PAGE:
Nordstrandite Al(OH)
3
triclinic C
i
1
4 8.75 5.07 10.24 10920' 9740' 8820'
Boehmite AlO(OH) orthorhombic D
2
1
h
7
2 2.868 12.227 3.700 3.01
Diaspore AlO(OH) orthorhombic D
2
1
h
6
2 4.396 9.426 2.844 3.44
Corundum Al
2
O
3
hexagonal (rhomb.) D
3
6
d
2 4.758 12.991 3.98
first occurrence in article
Aluminum Oxide - Table 3
Principal chemical constituents of various bauxites, wt%
Country and location Al
2
O
3
SiO
2
Fe
2
O
3
TiO
2
Loss on ignition
Australia
Darling Range 37 26.5 16.4 1.1 19.3
Weipa 58 4.5 6.9 2.5 26.8
Brazil
Trombetas 52 5.1 13.9 1.2 28.1
France
Southern districts 57 4.6 22.6 2.9 15.1
Guyana
Mackenzie 59 4.9 2.9 2.4 30.4
Guinea
Friguia 49 6.1 14.2 1.6 28.1
Boke 56 1.5 7.9 3.7 30.1
Hungary
Halimba 52 6.6 23.5 2.9 18.1
India
Orissa 46 2.7 22.4 1.1 24.2
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Indonesia
Bintan 53.5 3.9 12.1 1.6 29.2
J amaica
Clarendon 47.8 2.6 17.6 2.3 27.3
Surinam
Onverdacht 59 4.3 3.1 2.5 30.9
Moengo 54 4.2 10.4 2.8 28.9
United States
Arkansas 51 11.2 6.6 2.2 28.4
Former Soviet Union
Severouralsk 54 6.2 14.8 2.4 15.7
Former Yugoslavia
Mostar 52 3.9 21.2 2.7 16.2
first occurrence in article
Aluminum Oxide - Table 4
World bauxite reserves and production, 10
3
t [46]
Country Mine production Reserves
1996 1997
United States n.a. n.a. 40000
Australia 43100 43500 7900000
Brazil 9700 9700 2900000
China 6200 7000 2000000
Guinea 14000 14000 900000
Guyana 2000 2000 900000
India 5100 5500 200000
J amaica 11829 12000 2000000
Russia 3300 3300 200000
Surinam 4000 4000 600000
Venezuela 5600 5600 350000
Other countries 8928 8900 4400000
World total (rounded) 114000 115000 28000000
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first occurrence in article
Aluminum Oxide - Table 5
World alumina production, 10
3
t Source: Roskill's Metals Databook 1997)
Country Production
1996 1997
Australia 13008 13349
Brazil 2147 2800
Canada 1064 1100
China 2080 n.a.
France 425 430
Germany 994 1000
Greece 630 630
Guinea 630 622
Hungary 353 n.a.
India 1650 1660
Ireland 1186 1300
Italy 857 880
J amaica 3030 3200
J apan 743 750
Spain 1095 1100
Surinam 1579 1600
Turkey 172 170
United Kingdom 110 110
United States 4530 4780
Venezuela 1641 1700
Yugoslavia 150 300
World total 43600 45000
first occurrence in article
Aluminum Oxide - Table 6
Commercial digestion conditions
Bauxite type Temperature, K c
NaOH
, g/L Final c
Al
2
O
3
, g/L
gibbsitic 380 260 165
415
105145 90130
boehmitic 470 150250 120160
510
105145 90130
diaspore* 535 150250 100150
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ALUMINUM OXIDE - Bayer Process (L. Keith Hudson, Chanakya Misra, Anthony J . Perrotta, Karl Wefers, F. S. Williams)
* CaO is added to digests to accelerate dissolution of diaspore.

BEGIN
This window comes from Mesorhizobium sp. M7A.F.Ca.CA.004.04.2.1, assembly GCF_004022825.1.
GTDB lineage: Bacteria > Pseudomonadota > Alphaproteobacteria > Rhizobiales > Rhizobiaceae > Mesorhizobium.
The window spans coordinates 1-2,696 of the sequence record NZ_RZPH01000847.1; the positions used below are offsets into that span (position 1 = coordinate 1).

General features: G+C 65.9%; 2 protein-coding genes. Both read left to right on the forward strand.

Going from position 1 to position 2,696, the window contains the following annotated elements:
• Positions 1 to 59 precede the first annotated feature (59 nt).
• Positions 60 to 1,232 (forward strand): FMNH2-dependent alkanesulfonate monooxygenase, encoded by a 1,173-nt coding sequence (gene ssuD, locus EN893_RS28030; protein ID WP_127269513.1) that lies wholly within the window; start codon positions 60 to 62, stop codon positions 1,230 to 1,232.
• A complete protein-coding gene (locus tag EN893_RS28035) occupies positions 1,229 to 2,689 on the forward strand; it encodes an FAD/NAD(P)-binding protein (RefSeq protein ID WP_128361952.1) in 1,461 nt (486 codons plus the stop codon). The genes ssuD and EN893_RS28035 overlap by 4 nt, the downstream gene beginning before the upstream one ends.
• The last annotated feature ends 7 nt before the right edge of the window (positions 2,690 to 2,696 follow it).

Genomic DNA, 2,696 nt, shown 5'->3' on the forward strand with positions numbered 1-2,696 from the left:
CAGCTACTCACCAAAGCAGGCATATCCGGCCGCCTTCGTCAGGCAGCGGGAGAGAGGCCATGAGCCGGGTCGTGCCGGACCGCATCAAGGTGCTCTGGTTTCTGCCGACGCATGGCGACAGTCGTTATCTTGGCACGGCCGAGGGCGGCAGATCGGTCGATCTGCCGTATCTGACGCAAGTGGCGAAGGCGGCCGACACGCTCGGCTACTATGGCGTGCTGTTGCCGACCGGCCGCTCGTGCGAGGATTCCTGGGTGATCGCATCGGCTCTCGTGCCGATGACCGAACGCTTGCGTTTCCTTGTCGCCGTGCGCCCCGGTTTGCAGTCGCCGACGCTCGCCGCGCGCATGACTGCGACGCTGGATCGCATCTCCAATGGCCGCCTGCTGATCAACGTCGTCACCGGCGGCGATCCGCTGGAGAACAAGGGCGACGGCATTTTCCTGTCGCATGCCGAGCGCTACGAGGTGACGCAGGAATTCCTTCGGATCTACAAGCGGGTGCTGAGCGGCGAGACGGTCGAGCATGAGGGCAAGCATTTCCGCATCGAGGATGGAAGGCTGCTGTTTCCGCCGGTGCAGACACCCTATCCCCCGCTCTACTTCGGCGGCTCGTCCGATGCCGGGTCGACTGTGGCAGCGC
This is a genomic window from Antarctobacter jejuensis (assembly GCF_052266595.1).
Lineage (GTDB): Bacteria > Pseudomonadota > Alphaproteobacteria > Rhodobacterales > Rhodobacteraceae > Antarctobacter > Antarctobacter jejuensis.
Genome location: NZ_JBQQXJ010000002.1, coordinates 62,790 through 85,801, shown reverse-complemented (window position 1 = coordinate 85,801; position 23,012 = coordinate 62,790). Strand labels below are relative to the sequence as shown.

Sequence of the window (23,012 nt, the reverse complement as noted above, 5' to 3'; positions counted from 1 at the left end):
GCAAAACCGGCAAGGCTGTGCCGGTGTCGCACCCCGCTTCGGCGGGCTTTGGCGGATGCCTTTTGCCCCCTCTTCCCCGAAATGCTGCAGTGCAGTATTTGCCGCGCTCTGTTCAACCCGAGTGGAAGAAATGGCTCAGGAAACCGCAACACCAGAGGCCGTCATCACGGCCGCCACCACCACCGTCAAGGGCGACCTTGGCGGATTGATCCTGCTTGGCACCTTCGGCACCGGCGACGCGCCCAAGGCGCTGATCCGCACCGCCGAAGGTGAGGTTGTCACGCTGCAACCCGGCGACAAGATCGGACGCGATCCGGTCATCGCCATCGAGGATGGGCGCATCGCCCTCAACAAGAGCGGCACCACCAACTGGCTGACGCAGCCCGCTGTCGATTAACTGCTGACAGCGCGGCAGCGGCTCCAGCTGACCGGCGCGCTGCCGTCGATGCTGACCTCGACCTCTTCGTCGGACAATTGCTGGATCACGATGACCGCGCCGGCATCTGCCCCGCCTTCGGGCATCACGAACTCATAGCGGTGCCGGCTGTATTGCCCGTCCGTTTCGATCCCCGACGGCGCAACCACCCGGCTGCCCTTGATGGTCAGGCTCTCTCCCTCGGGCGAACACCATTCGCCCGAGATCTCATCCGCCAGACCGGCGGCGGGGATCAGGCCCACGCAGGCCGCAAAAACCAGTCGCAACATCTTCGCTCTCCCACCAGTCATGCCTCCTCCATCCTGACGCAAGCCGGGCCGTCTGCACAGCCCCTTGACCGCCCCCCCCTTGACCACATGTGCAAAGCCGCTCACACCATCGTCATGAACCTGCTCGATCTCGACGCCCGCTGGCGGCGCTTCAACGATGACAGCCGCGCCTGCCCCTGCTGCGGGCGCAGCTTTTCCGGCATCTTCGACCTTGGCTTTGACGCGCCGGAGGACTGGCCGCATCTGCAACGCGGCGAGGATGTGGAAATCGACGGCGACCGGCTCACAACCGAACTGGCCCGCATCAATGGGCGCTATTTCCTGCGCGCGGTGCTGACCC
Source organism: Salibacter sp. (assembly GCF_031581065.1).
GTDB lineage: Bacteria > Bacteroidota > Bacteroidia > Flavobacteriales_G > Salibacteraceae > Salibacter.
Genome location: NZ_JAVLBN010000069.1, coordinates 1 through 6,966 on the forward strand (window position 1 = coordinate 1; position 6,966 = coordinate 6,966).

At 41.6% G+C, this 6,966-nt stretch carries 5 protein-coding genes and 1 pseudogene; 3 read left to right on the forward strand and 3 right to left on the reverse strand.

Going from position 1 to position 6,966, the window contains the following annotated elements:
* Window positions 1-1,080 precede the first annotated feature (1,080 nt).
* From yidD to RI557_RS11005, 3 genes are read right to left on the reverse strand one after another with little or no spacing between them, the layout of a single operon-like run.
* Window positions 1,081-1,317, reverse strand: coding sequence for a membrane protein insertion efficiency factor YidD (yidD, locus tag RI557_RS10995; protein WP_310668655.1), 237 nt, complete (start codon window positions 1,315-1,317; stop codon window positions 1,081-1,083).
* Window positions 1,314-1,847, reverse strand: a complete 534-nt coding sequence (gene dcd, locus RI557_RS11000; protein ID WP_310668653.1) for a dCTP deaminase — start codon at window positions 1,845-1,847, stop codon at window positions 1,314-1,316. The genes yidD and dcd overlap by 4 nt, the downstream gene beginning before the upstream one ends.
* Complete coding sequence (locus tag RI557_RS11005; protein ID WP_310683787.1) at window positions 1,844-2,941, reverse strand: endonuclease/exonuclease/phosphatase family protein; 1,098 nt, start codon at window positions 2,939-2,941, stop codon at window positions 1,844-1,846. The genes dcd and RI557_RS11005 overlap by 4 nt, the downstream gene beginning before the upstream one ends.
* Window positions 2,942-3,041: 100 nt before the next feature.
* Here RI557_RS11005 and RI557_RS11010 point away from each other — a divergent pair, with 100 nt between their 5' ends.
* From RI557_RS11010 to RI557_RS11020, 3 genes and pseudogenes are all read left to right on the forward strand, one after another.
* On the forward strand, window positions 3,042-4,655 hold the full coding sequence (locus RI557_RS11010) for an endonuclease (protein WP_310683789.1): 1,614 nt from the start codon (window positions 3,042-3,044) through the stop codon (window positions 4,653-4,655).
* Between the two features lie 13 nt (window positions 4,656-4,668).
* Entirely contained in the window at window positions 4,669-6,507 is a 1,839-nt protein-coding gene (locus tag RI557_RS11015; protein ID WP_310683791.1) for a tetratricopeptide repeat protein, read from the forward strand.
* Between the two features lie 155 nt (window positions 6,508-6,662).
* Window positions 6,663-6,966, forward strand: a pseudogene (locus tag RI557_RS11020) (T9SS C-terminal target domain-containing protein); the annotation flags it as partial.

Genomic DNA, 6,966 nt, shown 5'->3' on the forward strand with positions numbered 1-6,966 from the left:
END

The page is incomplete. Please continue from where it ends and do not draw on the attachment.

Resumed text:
first occurrence in article
Aluminum Oxide - Table 7
Dilution balance
Inputs Losses
residue wash evaporation
sand wash
Al(OH)
3
wash heat interchange flash
free moisture in bauxite Al(OH)
3
to calcination
water in gibbsite and boehmite free water with Al(OH)
3
injected steam water with residue
purge water vapor from solution surfaces
sodium hydroxide
cleanup water (maintenance)
uncontrolled dilutions
first occurrence in article
Aluminum Oxide - Table 8
Typical properties of metallurgical alumina
Physical property
Particle size distribution, wt%
+100 mesh (Tyler) <5
+325 (44 m) >92
325
<8
Bulk density, kg/L
loose
0.951.00
packed
1.051.10
Specific surface area, m
2
/g 5080
Moisture (to 573 K), wt% <1.0
Loss on ignition (5731473 K), wt% <1.0
Attrition index (modified ForsytheHertwig method) increase in <44 m particles 415 wt%
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ALUMINUM OXIDE - Bayer Process (L. Keith Hudson, Chanakya Misra, Anthony J . Perrotta, Karl Wefers, F. S. Williams)
o-Al
2
O
3
content (by optical or X-ray method), % <20
Chemical analysis wt%
Fe
2
O
3
<0.015
SiO
2
<0.015
TiO
2
<0.004
CaO
<0.040
Na
2
O
<0.400
first occurrence in article
Aluminum Oxide - Table 9
Typical properties of Alcoa activated aluminas
F-1 H-151 S-100
Al
2
O
3
, % 92 90 95
Na
2
O, % 0.58 1.6 0.35
SiO
2
, % 0.12 2.0 0.03
Fe
2
O
3
, % 0.06 0.03 0.05
Loss on ignition, % 7 6 5
Loose bulk density:
g/cm
3
0.83 0.82 0.80
lb/ft
3
52 51 50
Packed bulk density:
g/cm
3
0.85 0.85 0.75
lb/ft
3
55 53 47
Pore characteristics and surface area of typical Alcoa activated aluminas
Helium (true) density, g/cm
3
3.25 3.40 3.15
Mercury (particle) density, g/cm
3
1.42 1.38 1.24
Micro pore volume (pores <3.5 nm), cm
3
/g 0.017 0.023 0.012
Macro pore volume (pores >3.5 nm), cm
3
/g 0.023 0.020 0.037
Total pore volume, cm
3
/g 0.40 0.43 0.49
Total porosity, % 56.3 59.4 60.6
Pore diameter at 50% total pore volume, nm 17.7 3.5 4.7
Primary pore size range, nm
010000 040 0500
BET surface area, m
2
/g 250 360 260
Pore diameter, nm
10
6
10
7
0.0031 0.0003 0.0000
Pore volume, cm
3
/g
10
5
10
6
0.0045 0.0001 0.0001
10
4
10
5
0.0059 0.0001 0.0004
10
3
10
4
0.0029 0.0004 0.0033
10
2
10
3
0.0045 0.0093 0.0047
3510
2
0.0021 0.0099 0.0289
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ALUMINUM OXIDE - Bayer Process (L. Keith Hudson, Chanakya Misra, Anthony J . Perrotta, Karl Wefers, F. S. Williams)
235 0.0165 0.0232 0.0115
0.0395 0.0433 0.0489
first occurrence in article
Aluminum Oxide - Figure 1
Classification of aluminum hydroxides
(All figures courtesy of Aluminum Company of America)
first occurrence in article
Aluminum Oxide - Figure 2
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Ullmann's Encyclopedia of Industrial Chemistry, Sixth Edition, 2002 Electronic Release
ALUMINUM OXIDE - Bayer Process (L. Keith Hudson, Chanakya Misra, Anthony J . Perrotta, Karl Wefers, F. S. Williams)
Somatoids of bayerite
first occurrence in article
Aluminum Oxide - Figure 3
The Al
2
O
3
H
2
O system
Dashed lines [21], solid lines [22], [28]
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ALUMINUM OXIDE - Bayer Process (L. Keith Hudson, Chanakya Misra, Anthony J . Perrotta, Karl Wefers, F. S. Williams)